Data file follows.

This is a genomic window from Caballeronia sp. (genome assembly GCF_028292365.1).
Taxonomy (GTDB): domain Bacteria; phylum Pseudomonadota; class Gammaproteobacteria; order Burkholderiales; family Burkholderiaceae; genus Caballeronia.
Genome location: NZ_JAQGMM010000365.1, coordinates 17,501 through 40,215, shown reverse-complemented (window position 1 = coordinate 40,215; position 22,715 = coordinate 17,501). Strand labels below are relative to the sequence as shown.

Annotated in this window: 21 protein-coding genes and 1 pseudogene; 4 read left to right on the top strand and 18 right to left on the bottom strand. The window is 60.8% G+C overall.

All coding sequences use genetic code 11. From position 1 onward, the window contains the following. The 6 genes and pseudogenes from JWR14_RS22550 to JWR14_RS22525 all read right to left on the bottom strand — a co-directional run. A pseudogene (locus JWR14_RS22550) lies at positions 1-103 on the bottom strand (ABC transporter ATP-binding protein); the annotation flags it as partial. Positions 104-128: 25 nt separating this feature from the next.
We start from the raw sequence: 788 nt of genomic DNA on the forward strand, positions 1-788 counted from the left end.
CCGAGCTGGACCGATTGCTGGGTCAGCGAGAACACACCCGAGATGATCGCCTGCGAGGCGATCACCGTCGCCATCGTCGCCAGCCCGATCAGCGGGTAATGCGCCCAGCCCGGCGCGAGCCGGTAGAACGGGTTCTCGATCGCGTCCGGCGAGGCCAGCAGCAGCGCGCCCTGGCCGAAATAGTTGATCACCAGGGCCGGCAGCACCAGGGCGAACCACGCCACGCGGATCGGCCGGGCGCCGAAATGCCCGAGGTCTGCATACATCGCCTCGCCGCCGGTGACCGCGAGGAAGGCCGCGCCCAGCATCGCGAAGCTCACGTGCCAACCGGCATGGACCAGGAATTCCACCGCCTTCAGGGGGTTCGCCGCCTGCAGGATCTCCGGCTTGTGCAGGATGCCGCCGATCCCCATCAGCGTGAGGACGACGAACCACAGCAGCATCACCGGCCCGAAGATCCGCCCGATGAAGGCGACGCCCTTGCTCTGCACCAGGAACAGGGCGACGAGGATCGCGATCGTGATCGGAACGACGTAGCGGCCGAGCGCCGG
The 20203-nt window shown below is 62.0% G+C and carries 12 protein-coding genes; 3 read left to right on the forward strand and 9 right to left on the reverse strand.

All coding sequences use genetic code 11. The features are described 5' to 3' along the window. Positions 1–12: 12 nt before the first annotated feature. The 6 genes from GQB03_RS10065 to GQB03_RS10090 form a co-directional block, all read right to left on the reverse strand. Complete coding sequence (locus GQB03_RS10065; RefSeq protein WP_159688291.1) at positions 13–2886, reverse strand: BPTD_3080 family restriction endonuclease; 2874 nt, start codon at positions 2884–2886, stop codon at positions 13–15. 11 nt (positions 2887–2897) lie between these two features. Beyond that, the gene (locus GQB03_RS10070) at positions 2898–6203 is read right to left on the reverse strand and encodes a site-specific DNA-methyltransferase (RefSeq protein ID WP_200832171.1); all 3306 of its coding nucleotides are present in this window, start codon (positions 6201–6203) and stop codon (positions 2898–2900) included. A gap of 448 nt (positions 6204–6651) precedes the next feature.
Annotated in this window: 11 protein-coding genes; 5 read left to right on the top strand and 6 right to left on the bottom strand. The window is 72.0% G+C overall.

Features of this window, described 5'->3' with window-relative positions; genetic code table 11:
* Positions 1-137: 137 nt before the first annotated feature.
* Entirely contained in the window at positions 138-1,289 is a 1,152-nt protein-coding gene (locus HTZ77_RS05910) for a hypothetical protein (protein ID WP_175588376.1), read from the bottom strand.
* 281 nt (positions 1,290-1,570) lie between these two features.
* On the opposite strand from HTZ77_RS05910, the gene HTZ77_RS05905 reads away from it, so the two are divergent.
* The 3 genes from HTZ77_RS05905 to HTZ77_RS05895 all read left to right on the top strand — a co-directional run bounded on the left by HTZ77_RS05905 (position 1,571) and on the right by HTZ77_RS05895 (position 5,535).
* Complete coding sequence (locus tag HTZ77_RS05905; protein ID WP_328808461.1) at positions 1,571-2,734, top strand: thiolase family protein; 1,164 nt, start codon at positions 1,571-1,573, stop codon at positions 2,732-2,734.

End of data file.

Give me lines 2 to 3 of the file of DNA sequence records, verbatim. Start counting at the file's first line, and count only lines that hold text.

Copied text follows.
Taxonomy (GTDB): domain Bacteria; phylum Pseudomonadota; class Gammaproteobacteria; order Burkholderiales; family Burkholderiaceae; genus Caballeronia.
Genome location: NZ_JAQGMM010000365.1, coordinates 17,501 through 40,215, shown reverse-complemented (window position 1 = coordinate 40,215; position 22,715 = coordinate 17,501). Strand labels below are relative to the sequence as shown.